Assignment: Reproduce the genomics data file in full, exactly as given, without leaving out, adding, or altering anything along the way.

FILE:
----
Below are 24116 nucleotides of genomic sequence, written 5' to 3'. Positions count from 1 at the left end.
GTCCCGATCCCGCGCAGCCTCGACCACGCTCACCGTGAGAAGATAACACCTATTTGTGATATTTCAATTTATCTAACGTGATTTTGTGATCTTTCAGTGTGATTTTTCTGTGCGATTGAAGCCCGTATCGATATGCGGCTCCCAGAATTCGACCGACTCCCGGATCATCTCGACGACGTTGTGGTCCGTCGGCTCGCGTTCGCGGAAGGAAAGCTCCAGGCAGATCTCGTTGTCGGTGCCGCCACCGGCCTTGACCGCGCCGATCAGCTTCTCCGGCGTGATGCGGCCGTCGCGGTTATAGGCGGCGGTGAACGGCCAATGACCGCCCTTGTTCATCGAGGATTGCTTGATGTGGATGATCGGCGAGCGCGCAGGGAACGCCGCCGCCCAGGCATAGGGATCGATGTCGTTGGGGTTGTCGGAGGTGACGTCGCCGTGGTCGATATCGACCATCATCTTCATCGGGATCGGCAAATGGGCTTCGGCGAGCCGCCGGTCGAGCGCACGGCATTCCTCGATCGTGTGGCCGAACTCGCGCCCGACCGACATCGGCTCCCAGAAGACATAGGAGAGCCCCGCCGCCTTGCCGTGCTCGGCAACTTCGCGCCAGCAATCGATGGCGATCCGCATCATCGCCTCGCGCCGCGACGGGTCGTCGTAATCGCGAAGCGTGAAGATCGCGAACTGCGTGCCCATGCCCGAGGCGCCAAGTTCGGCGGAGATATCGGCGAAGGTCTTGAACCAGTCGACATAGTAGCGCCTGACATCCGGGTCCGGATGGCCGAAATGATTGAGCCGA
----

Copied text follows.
Below are 24116 nucleotides of genomic sequence, written 5' to 3'. Positions count from 1 at the left end.
GTCCCGATCCCGCGCAGCCTCGACCACGCTCACCGTGAGAAGATAACACCTATTTGTGATATTTCAATTTATCTAACGTGATTTTGTGATCTTTCAGTGTGATTTTTCTGTGCGATTGAAGCCCGTATCGATATGCGGCTCCCAGAATTCGACCGACTCCCGGATCATCTCGACGACGTTGTGGTCCGTCGGCTCGCGTTCGCGGAAGGAAAGCTCCAGGCAGATCTCGTTGTCGGTGCCGCCACCGGCCTTGACCGCGCCGATCAGCTTCTCCGGCGTGATGCGGCCGTCGCGGTTATAGGCGGCGGTGAACGGCCAATGACCGCCCTTGTTCATCGAGGATTGCTTGATGTGGATGATCGGCGAGCGCGCAGGGAACGCCGCCGCCCAGGCATAGGGATCGATGTCGTTGGGGTTGTCGGAGGTGACGTCGCCGTGGTCGATATCGACCATCATCTTCATCGGGATCGGCAAATGGGCTTCGGCGAGCCGCCGGTCGAGCGCACGGCATTCCTCGATCGTGTGGCCGAACTCGCGCCCGACCGACATCGGCTCCCAGAAGACATAGGAGAGCCCCGCCGCCTTGCCGTGCTCGGCAACTTCGCGCCAGCAATCGATGGCGATCCGCATCATCGCCTCGCGCCGCGACGGGTCGTCGTAATCGCGAAGCGTGAAGATCGCGAACTGCGTGCCCATGCCCGAGGCGCCAAGTTCGGCGGAGATATCGGCGAAGGTCTTGAACCAGTCGACATAGTAGCGCCTGACATCCGGGTCCGGATGGCCGAAATGATTGAGCCGA